What new employees notice first about our office: Probably the colors – it’s a very bright office, which we carry over from our Clubs. The alumni display also makes an impression – the range of celebrities and public officials pictured in our “Hall of Fame” is often surprising to people. Newcomers notice our receptionist too: She’s a skilled conversationalist, and is great at putting people at ease before the first interview.
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MORE WORK FOR GOOD INSIGHT, IN BRIEF
Maddie Grant and Jamie Notter, partners at WorkXO, on
FOUR CAPACITIES DRIVING THE WORKPLACE OF TOMORROW
In our book, When Millennials Take Over, we identify four cultural capacities common to organizations that are aligned with Millennial values and successful, forward-thinking organizations. Digital cultures develop an intense focus on users, including customers and employees; provide customized experiences for those users; and work for constant improvement and innovation. Clear cultures honor the connection between transparency and effective decision-making, ensuring the right people have the right information at the right time. Fluid cultures create rules within the hierarchy that permit enough flexibility for greatest effectiveness. Fast cultures build a specific kind of trust internally, releasing traditional controls and unlocking amazing speed.
Sarah Conner, VP of Programs and HR, H.I.S. BridgeBuilders, on
WHAT CATCHES HER ATTENTION IN A CANDIDATE
If an interviewee’s demeanor changes based on who they’re talking to – if they act differently with the CEO than they do with a facility manager or a client – that’s a red flag for me. In our organization, you have to be able to engage honestly with people from all kinds of different cultures.
Vince Marigna, Chief People Officer, KIPP New Jersey, on
HOW THE MISSION INFORMS STAFF CULTURE
We’re a learning organization, so we believe the lever for success is being sure we can learn from our successes as well as our failures. We survey staff regularly, and partner with an outside assessment group to get a pulse on how we’re doing, including in the back office. Managers and directors come together once a month for professional development, and we have a day-long, all-staff professional development opportunity once per quarter.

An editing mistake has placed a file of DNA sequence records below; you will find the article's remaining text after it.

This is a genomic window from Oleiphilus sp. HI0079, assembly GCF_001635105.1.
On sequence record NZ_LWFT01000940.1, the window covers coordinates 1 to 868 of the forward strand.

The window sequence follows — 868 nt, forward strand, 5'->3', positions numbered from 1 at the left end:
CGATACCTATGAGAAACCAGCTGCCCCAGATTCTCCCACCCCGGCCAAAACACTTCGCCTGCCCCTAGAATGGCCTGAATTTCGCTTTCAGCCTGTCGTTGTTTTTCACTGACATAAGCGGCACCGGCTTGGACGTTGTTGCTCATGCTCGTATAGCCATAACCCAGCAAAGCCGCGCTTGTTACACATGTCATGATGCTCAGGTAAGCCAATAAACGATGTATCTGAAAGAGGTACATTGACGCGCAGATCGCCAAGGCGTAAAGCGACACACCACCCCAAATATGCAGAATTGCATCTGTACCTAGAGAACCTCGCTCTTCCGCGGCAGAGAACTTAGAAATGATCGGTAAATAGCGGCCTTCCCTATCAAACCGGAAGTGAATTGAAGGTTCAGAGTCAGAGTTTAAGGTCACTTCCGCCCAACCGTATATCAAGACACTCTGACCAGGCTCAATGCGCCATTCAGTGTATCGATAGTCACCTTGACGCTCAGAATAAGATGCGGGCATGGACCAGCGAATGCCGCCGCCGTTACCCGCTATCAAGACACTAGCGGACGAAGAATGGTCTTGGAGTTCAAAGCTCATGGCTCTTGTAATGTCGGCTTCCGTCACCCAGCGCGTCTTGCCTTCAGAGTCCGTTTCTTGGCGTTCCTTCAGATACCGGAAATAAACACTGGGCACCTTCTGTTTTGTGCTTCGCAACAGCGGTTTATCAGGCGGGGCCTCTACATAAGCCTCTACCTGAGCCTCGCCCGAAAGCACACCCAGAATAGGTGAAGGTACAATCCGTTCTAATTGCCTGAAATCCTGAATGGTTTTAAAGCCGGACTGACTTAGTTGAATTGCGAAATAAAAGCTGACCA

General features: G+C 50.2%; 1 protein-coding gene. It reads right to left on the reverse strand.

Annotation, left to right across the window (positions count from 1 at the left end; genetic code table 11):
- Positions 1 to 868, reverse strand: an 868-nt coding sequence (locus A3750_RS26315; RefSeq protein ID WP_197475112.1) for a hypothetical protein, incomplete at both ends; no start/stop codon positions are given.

Michael Cummings, Consultant, on
MANAGING YOUR EMPLOYER BRAND
Some effective ways to determine, manage, and utilize an effective employer brand: Ask your people what’s working and what isn’t; create an employee value proposition, including key messages that explain why candidates should aspire to work for your organization; reconsider the way you manage candidate relationships, focusing on their experience during the interview process; train human resources staff in positive messaging; and be a part of the online conversation about your organization. If you’re not managing the perception of your employer brand, a handful of former employees will likely be doing it for you.
Unemployment Services Trust, workforce solutions providers, on
HAPPY, ENGAGED NONPROFIT EMPLOYEES
Culture, mission, and purpose are key drivers of nonprofit staffer satisfaction; prioritize purpose in employee communications, and set goals that relate directly to the mission. Focus on improving the things you can – they can have a ripple effect on the things you can’t. Want to decrease turnover? Manage employee stress by lightening workloads or providing better tools for delivering feedback. When hiring, focus on “fit”– the better employees get along, the more satisfied they are.
Michael Watson, VP of Talent and Culture, National 4-H Council, on
THE IMPORTANCE OF WORK ENVIRONMENT
People driven by causes have a lot of choices regarding employment, especially here in the D.C. area. We have to stand out – and we have to keep working on it. We also plan many initiatives to make sure we help our people develop, and that even those who end up somewhere else can look back at 4-H and say we made a positive difference in their career.
LET WORK FOR GOOD WORK FOR YOU
On workforgood.org, we are bringing together the purpose-driven community – supporting 30,000 employers and engaging 400,000 professionals – here in Georgia and nationwide. Here’s how:
We support your hiring process with a suite of job-posting tools to help you target, track, and communicate with candidates, and an all-in-one “premium posting” option designed to supercharge your search for talent.